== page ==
# Example of a linear operator whose graph is not closed but it takes a closed set to a closed set

I want an example of a linear operator $T:X\to Y$, where $X$ and $Y$ are normed linear spaces, such that graph of $T$ is not closed but $T$ maps closed sets of $X$ to closed sets in $Y$.

For functions other than linear operators it is not that difficult. If we consider $f:\mathbb R\to \mathbb R$ by $f(0)=0$ and $f(x)=1$ for all $x\in \mathbb R\setminus \{0\}$, then $f$ maps every subset of $\mathbb R$ to a closed set in $\mathbb R$ but grapf of $f$ is not closed.

Any help will be appreciated.

We know that there always exists a discontinuous linear functional $f:X\to \mathbb R$, where $X$ is an infinite dimensional normed linear space. If $f:c_0\to \mathbb R$ is a discontinuous linear functional then for every $n>0$, there exists $x^{(n)}\in c_0$ such that $|f(x^{(n)})|>n\|x^{(n)}\|_{\infty}$. Now we define $T:c_0\to c_0$ by $T(x)=(f(x),x_1,x_2,\ldots)$ for all $x\in c_0$. Then $\|T(x^{(n)})\|_{\infty}=\sup\{|f(x^{(n)})|,|x_1|,|x_2|,\ldots\}>n\|x^{(n)}\|_{\infty}$. Thus $T$ is a discontinuous linear operator. Since $c_0$ is a Banach space, therefore graph of $T$ is not closed. Is the function $T$ maps every closed set in $c_0$ to a closed subset of $c_0$?

• Start by looking for one example of a linear operator whose graph is not closed. – uniquesolution Mar 27 '17 at 9:53
• I am not getting a suitable example – Anupam Mar 27 '17 at 10:12
• so how do you imagine you will solve the problem? It seems to me that if you are looking for an object of type X with property Y, you certainly need to find first an object of type X. – uniquesolution Mar 27 '17 at 10:27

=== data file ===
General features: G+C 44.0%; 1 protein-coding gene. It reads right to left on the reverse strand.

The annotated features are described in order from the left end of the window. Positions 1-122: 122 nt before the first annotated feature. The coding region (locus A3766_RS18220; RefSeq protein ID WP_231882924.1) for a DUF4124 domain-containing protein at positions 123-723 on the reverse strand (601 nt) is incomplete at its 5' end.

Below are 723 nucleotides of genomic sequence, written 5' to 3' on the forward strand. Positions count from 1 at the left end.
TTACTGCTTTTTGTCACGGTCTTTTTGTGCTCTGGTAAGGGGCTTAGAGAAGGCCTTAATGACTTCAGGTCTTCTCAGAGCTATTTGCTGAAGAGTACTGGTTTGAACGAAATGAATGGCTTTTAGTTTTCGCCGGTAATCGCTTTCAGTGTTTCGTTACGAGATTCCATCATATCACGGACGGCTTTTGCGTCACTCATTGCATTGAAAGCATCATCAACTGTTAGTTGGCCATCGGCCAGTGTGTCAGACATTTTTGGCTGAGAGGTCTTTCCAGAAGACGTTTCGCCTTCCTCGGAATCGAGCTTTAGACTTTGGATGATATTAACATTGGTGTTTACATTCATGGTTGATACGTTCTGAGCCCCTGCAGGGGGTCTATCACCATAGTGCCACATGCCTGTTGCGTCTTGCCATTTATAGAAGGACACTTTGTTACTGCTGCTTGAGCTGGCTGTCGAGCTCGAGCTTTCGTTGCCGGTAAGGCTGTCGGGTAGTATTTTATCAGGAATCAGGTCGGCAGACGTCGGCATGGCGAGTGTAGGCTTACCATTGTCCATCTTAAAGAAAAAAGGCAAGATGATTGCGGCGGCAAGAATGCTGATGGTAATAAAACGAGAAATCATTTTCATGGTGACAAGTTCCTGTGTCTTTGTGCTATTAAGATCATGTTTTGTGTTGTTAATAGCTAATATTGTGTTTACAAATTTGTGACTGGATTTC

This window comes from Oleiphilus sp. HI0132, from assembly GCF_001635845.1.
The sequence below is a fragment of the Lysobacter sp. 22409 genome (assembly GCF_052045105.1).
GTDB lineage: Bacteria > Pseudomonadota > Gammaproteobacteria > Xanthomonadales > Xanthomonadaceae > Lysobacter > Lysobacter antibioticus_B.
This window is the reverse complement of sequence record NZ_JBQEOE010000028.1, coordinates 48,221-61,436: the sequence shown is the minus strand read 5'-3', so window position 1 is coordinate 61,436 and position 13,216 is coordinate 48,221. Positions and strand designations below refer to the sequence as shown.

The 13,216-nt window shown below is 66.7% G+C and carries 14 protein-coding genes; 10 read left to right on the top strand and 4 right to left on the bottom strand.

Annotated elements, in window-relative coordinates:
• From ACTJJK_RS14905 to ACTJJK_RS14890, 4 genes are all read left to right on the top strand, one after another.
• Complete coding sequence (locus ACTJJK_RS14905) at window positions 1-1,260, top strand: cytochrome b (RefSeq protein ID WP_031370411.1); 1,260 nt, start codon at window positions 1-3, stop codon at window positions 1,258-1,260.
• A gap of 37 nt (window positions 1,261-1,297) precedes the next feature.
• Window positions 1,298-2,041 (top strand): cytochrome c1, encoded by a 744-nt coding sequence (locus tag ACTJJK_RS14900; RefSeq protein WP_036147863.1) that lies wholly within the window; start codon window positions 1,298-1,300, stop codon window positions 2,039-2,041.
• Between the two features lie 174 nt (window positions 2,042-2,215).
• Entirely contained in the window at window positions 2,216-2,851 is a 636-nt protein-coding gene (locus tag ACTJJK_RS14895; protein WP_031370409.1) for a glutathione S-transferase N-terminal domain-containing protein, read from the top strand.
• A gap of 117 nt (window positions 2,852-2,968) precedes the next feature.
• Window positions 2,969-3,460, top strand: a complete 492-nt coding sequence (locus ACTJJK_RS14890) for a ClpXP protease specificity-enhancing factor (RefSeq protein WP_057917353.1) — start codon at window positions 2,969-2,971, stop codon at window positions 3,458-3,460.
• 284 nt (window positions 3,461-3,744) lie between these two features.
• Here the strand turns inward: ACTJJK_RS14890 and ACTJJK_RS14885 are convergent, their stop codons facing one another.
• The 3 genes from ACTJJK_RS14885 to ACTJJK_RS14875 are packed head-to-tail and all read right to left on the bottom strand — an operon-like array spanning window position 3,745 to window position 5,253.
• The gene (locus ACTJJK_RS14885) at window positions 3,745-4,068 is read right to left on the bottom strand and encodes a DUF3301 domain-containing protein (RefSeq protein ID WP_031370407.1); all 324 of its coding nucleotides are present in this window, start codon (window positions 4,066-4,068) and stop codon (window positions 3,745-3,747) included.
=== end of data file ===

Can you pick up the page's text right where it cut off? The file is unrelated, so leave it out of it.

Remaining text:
• Yes. I want an operator that is not closed. If I consider Banach spaces, then unbounded operator will do. But I am not finding such an operator – Anupam Mar 27 '17 at 10:37
• I have found such an example. But I could not establish that my function is closed. Any suggestion will be appreciated. – Anupam Mar 28 '17 at 14:15

Indeed, suppose the graph of $T$ is not closed. Then there exists a sequence $(x_n)$ that converges to $0$ in $X$ and such that $Tx_n\to y\ne 0$ in $Y$. Furthermore, we can arrange that $Tx_n\ne y$ for all $n$. Indeed, if $Tx_n$ happens to be equal to $y$, replace $x_n$ with $(1+1/n)x_n$ which does not change the limit of the sequence $(Tx_n)$.
Let $A= \{x_n:n\in\mathbb N\} \cup \{0\}$; this is a closed subset of $X$. Its image $T(A)$ has $y$ as its limit point, but does not contain $y$. Thus, $T(A)$ is not closed.